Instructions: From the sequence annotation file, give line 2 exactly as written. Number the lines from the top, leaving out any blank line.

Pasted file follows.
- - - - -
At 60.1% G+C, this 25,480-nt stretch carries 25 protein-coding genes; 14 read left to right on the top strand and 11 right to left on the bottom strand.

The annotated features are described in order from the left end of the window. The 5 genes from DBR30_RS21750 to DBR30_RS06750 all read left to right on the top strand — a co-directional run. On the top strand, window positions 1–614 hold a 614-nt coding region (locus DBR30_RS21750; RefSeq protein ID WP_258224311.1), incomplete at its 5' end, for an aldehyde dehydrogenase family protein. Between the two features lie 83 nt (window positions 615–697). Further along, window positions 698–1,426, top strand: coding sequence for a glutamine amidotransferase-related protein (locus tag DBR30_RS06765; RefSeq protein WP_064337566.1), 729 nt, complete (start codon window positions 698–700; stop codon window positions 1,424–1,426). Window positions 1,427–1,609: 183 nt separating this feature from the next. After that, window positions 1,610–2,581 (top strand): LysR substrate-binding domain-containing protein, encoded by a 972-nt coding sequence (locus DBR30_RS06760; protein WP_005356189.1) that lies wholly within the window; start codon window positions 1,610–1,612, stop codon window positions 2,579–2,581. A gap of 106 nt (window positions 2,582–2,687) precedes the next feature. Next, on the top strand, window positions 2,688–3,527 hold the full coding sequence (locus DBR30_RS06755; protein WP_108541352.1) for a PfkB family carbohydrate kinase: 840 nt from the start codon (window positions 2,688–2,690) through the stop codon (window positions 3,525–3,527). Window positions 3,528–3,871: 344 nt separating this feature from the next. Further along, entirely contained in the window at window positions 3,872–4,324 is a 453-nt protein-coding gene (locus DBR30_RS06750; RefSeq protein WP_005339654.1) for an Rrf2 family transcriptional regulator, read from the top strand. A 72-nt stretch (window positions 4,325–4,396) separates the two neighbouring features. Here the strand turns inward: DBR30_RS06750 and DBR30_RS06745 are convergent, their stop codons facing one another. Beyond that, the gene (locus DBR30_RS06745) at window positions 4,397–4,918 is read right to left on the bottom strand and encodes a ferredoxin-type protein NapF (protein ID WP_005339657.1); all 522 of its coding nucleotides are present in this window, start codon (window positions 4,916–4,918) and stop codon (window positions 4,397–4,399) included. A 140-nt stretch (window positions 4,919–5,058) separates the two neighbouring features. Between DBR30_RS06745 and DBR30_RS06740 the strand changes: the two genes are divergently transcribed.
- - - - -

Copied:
The annotated features are described in order from the left end of the window. The 5 genes from DBR30_RS21750 to DBR30_RS06750 all read left to right on the top strand — a co-directional run. On the top strand, window positions 1–614 hold a 614-nt coding region (locus DBR30_RS21750; RefSeq protein ID WP_258224311.1), incomplete at its 5' end, for an aldehyde dehydrogenase family protein. Between the two features lie 83 nt (window positions 615–697). Further along, window positions 698–1,426, top strand: coding sequence for a glutamine amidotransferase-related protein (locus tag DBR30_RS06765; RefSeq protein WP_064337566.1), 729 nt, complete (start codon window positions 698–700; stop codon window positions 1,424–1,426). Window positions 1,427–1,609: 183 nt separating this feature from the next. After that, window positions 1,610–2,581 (top strand): LysR substrate-binding domain-containing protein, encoded by a 972-nt coding sequence (locus DBR30_RS06760; protein WP_005356189.1) that lies wholly within the window; start codon window positions 1,610–1,612, stop codon window positions 2,579–2,581. A gap of 106 nt (window positions 2,582–2,687) precedes the next feature. Next, on the top strand, window positions 2,688–3,527 hold the full coding sequence (locus DBR30_RS06755; protein WP_108541352.1) for a PfkB family carbohydrate kinase: 840 nt from the start codon (window positions 2,688–2,690) through the stop codon (window positions 3,525–3,527). Window positions 3,528–3,871: 344 nt separating this feature from the next. Further along, entirely contained in the window at window positions 3,872–4,324 is a 453-nt protein-coding gene (locus DBR30_RS06750; RefSeq protein WP_005339654.1) for an Rrf2 family transcriptional regulator, read from the top strand. A 72-nt stretch (window positions 4,325–4,396) separates the two neighbouring features. Here the strand turns inward: DBR30_RS06750 and DBR30_RS06745 are convergent, their stop codons facing one another. Beyond that, the gene (locus DBR30_RS06745) at window positions 4,397–4,918 is read right to left on the bottom strand and encodes a ferredoxin-type protein NapF (protein ID WP_005339657.1); all 522 of its coding nucleotides are present in this window, start codon (window positions 4,916–4,918) and stop codon (window positions 4,397–4,399) included. A 140-nt stretch (window positions 4,919–5,058) separates the two neighbouring features. Between DBR30_RS06745 and DBR30_RS06740 the strand changes: the two genes are divergently transcribed.